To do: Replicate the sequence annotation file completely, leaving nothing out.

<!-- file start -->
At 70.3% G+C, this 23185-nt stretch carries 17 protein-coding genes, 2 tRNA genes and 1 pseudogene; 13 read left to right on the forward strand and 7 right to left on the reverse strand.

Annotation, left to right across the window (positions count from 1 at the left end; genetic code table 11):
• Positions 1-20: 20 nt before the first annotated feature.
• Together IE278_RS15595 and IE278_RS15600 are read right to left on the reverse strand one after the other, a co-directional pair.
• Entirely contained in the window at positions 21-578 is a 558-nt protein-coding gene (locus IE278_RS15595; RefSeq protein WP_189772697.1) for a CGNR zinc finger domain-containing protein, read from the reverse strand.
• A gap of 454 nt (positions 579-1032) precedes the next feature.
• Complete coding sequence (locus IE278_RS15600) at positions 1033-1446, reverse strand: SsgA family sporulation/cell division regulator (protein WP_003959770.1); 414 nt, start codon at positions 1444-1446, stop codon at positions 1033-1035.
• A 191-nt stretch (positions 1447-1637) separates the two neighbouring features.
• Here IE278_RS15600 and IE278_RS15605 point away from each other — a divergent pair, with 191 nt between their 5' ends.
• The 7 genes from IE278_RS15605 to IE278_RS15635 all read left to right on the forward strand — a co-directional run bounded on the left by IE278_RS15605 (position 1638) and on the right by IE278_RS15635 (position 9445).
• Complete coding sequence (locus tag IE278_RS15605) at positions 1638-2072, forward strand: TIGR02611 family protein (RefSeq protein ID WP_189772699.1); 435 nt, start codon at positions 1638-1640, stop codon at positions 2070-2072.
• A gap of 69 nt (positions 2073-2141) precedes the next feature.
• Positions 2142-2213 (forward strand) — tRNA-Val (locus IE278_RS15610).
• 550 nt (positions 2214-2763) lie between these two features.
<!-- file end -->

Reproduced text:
At 70.3% G+C, this 23185-nt stretch carries 17 protein-coding genes, 2 tRNA genes and 1 pseudogene; 13 read left to right on the forward strand and 7 right to left on the reverse strand.

Annotation, left to right across the window (positions count from 1 at the left end; genetic code table 11):
• Positions 1-20: 20 nt before the first annotated feature.
• Together IE278_RS15595 and IE278_RS15600 are read right to left on the reverse strand one after the other, a co-directional pair.
• Entirely contained in the window at positions 21-578 is a 558-nt protein-coding gene (locus IE278_RS15595; RefSeq protein WP_189772697.1) for a CGNR zinc finger domain-containing protein, read from the reverse strand.
• A gap of 454 nt (positions 579-1032) precedes the next feature.
• Complete coding sequence (locus IE278_RS15600) at positions 1033-1446, reverse strand: SsgA family sporulation/cell division regulator (protein WP_003959770.1); 414 nt, start codon at positions 1444-1446, stop codon at positions 1033-1035.
• A 191-nt stretch (positions 1447-1637) separates the two neighbouring features.
• Here IE278_RS15600 and IE278_RS15605 point away from each other — a divergent pair, with 191 nt between their 5' ends.
• The 7 genes from IE278_RS15605 to IE278_RS15635 all read left to right on the forward strand — a co-directional run bounded on the left by IE278_RS15605 (position 1638) and on the right by IE278_RS15635 (position 9445).
• Complete coding sequence (locus tag IE278_RS15605) at positions 1638-2072, forward strand: TIGR02611 family protein (RefSeq protein ID WP_189772699.1); 435 nt, start codon at positions 1638-1640, stop codon at positions 2070-2072.
• A gap of 69 nt (positions 2073-2141) precedes the next feature.
• Positions 2142-2213 (forward strand) — tRNA-Val (locus IE278_RS15610).
• 550 nt (positions 2214-2763) lie between these two features.